Guest Post: Don Onken Boats with Better Quality Fuel

I have spent many years of my life racing boats professionally and enjoying boats recreationally. My love for being out on the water has been passed down through my family, and it is truly a way of life for all of us. As the owner of the American Ethanol Mystic Powerboats 51-foot Catamaran, I am always pushing to get every last ounce of performance out of the boat. There is a significant amount of highly technical work that goes into building, preparing, maintaining and driving a record-setting boat that frequently surpasses 200 mph out on the water in competition. Ironically, one often overlooked component of boat maintenance and performance is actually one of the simplest elements—the fuel.

Understanding Ethanol

We run our competition boat on a fuel blend that has a high concentration of ethanol, which is a renewable biofuel made from plants that reduces greenhouse gas emissions. Ethanol has higher octane than standard gasoline so it helps us gain horsepower and speed in the boat. It also burns cleaner and cooler, which is a smarter choice for our engines. And, since ethanol displaces toxic chemicals in gasoline that have been linked to groundwater contamination, cancer and smog, it’s a choice we feel good about in protecting the waterways that are such an important part of our lives.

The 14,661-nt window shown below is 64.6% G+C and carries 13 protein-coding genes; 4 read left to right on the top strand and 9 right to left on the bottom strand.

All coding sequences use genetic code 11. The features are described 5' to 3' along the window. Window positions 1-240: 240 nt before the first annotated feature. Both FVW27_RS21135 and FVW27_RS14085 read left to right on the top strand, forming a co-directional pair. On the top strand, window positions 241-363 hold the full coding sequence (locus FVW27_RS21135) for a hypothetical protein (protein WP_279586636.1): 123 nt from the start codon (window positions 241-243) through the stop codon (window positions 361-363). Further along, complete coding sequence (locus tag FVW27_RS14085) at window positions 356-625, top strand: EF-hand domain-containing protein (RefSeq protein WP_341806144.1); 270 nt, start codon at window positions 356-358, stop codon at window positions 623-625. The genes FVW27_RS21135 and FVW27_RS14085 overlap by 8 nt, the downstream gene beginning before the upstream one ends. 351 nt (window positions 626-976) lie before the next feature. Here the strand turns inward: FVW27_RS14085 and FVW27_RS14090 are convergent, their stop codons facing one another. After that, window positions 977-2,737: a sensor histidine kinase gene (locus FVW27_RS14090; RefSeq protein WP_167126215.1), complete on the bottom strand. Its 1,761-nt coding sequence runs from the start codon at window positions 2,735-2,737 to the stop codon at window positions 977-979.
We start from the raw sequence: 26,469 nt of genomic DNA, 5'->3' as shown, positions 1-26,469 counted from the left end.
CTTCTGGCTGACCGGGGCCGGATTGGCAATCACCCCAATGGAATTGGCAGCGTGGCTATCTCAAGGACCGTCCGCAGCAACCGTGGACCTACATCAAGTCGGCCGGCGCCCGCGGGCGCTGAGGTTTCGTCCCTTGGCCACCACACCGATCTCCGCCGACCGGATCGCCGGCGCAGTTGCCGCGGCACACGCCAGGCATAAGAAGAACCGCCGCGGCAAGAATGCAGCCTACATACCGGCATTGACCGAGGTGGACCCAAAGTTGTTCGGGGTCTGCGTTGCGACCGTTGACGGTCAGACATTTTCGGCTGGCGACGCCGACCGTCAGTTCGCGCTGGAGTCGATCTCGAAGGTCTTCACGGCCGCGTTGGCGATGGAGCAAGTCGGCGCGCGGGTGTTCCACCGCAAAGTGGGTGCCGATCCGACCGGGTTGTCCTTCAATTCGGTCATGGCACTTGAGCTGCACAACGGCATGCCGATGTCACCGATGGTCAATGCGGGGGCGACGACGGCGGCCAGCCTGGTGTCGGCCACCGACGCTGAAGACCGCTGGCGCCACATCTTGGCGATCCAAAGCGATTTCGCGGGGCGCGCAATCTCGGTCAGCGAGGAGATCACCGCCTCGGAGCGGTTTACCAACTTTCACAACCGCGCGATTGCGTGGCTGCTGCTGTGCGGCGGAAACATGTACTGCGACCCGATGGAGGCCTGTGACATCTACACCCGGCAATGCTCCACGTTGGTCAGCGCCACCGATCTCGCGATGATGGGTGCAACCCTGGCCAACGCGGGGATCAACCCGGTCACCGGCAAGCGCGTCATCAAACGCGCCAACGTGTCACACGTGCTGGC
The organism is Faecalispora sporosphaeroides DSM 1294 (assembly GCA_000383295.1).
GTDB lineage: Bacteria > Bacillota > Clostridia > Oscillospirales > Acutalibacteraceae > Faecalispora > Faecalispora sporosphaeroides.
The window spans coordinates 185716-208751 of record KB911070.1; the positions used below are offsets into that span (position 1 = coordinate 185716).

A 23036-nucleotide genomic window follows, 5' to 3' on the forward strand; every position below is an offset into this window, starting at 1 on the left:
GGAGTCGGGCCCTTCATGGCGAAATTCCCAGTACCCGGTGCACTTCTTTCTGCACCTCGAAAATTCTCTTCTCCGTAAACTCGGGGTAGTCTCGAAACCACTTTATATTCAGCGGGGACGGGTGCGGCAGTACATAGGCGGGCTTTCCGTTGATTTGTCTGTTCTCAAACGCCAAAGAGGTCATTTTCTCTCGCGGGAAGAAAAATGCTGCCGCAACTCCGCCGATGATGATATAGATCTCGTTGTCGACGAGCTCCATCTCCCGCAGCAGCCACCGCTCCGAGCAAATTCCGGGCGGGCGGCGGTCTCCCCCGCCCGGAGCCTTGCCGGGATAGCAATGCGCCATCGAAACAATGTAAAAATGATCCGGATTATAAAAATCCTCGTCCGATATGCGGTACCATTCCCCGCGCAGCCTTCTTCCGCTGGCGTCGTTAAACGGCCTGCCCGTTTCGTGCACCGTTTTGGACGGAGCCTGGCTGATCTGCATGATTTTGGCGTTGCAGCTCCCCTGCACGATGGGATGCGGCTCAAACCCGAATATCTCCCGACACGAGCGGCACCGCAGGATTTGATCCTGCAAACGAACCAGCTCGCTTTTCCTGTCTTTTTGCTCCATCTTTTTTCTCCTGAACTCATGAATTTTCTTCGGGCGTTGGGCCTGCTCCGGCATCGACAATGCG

Gasoline blended with 10 percent ethanol is commonly known as E10 or “regular unleaded” at the gas pump. Ninety-seven percent of the nation’s gasoline supply contains 10 percent ethanol, so it’s likely that most boaters are at least familiar with the fuel. What some boaters may not know is that E10 is safe and approved for use in all marine engines, and has been warranted for use for nearly two decades. Meanwhile, E15 (made with 15 percent ethanol) is being increasingly offered by leading retailers across the U.S. because it allows them to offer higher-octane fuel at competitive prices—up to 10 cents per gallon less than E10. E15 is a great choice for anyone with a car model year 2001 and newer because it is higher octane than E10 at less cost, which is a clear benefit. However, E15 is currently not approved for use in marine engines, which is why fuel pumps are clearly labeled with the ethanol content of the fuel.

Saving Money

Ethanol certainly has a place within the boating world. It’s an inexpensive source of octane that also promotes cleaner, more environmentally friendly boating, somethinganybody should be able to get behind. Ethanol-free gasoline is frequently sold near marinas at significantly higher costs than E10, and boaters should be aware that E10 is a choice that could save them money at the pump and be perfectly suited for their boat. Every major marine manufacturer—Kawasaki, Mercury Marine, OMC, PleasurecraftTigershark, Tracker, Honda, Yamaha and others—approves 10 percent ethanol blends in their marine engines.

Getting the Most From Your Boat

Boating is a way of life for many families other than my own. Whether you’re racing competitively or just taking the family out for a day of fun on the water, proper care and maintenance for your boat is always of the utmost importance. And part of that equation is knowing which fuel meets your price and performance needs. Following the guidelines of your owner’s manual, paying attention at the gas pump, and knowing the facts about which ethanol blends will work for you are all keys to keeping your boat running smoothly and reliably.

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